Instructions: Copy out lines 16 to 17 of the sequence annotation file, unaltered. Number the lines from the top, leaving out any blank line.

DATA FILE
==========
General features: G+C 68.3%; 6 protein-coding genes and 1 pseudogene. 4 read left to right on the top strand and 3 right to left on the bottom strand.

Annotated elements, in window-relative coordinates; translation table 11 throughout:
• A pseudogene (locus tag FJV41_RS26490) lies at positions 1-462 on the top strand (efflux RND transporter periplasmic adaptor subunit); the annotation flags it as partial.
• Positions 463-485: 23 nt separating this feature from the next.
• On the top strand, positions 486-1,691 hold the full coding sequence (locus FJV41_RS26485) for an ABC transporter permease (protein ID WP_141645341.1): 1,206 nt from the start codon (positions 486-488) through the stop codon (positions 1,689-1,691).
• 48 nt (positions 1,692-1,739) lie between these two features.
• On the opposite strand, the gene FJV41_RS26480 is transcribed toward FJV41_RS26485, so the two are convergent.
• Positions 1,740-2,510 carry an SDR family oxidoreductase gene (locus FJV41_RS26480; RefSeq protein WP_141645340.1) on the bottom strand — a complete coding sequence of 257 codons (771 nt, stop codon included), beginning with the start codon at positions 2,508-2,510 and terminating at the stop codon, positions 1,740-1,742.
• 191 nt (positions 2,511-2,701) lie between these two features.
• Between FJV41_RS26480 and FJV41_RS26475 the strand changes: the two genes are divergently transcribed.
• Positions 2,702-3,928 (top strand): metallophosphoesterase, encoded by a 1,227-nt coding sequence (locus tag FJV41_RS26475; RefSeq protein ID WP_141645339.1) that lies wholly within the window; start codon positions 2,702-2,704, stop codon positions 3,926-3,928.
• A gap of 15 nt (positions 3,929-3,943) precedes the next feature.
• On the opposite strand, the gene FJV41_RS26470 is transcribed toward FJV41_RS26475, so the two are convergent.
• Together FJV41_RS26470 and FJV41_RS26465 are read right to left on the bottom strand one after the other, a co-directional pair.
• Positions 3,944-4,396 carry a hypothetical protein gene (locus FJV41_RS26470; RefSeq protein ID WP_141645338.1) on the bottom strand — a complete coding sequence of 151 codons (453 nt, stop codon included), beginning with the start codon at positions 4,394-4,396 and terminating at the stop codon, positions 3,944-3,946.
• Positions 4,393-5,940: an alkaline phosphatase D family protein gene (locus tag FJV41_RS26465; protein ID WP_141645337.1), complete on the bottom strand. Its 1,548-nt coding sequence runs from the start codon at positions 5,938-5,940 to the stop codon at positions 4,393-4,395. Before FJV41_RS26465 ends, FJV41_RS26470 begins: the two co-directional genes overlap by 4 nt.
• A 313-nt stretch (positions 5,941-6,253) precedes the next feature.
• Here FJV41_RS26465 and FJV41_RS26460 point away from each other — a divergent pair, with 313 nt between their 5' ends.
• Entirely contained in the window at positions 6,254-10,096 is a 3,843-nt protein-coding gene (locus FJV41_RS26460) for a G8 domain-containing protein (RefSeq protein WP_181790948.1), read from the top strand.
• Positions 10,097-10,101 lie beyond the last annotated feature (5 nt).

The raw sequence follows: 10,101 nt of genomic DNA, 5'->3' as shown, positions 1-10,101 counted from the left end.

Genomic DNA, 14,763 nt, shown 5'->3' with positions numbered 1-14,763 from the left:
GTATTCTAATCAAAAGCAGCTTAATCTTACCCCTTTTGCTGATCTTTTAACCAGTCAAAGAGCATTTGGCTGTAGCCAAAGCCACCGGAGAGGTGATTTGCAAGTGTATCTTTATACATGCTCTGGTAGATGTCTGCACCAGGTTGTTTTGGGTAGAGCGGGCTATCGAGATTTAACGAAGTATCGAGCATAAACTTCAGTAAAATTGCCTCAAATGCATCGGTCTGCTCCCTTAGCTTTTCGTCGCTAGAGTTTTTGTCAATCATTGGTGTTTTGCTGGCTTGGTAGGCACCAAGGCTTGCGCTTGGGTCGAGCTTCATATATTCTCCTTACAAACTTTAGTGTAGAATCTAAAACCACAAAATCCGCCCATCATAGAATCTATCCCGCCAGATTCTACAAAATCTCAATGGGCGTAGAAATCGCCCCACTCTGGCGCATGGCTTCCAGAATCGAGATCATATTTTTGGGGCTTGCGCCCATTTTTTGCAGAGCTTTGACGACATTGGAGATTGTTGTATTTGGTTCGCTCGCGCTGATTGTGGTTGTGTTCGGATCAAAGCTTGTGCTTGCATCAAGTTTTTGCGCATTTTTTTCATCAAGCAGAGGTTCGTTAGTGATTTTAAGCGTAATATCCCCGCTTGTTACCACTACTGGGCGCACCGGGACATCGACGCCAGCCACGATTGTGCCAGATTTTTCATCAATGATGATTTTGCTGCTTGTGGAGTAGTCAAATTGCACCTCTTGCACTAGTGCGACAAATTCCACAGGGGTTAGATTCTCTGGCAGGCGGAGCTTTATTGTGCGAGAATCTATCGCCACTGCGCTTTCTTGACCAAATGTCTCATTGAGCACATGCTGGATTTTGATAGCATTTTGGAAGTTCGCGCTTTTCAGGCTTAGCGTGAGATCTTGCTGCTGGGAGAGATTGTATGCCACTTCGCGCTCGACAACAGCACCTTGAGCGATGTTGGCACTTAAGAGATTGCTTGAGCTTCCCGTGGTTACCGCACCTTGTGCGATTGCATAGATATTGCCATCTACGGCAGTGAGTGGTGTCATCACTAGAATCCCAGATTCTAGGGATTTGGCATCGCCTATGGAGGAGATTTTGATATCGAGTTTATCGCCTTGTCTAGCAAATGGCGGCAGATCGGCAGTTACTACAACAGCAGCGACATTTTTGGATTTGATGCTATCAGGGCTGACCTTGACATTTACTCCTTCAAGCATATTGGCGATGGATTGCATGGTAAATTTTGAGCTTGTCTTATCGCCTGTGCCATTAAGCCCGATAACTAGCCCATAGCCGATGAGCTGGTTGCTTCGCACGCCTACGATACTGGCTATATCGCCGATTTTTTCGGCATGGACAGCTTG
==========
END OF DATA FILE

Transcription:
• Positions 4,393-5,940: an alkaline phosphatase D family protein gene (locus tag FJV41_RS26465; protein ID WP_141645337.1), complete on the bottom strand. Its 1,548-nt coding sequence runs from the start codon at positions 5,938-5,940 to the stop codon at positions 4,393-4,395. Before FJV41_RS26465 ends, FJV41_RS26470 begins: the two co-directional genes overlap by 4 nt.
• A 313-nt stretch (positions 5,941-6,253) precedes the next feature.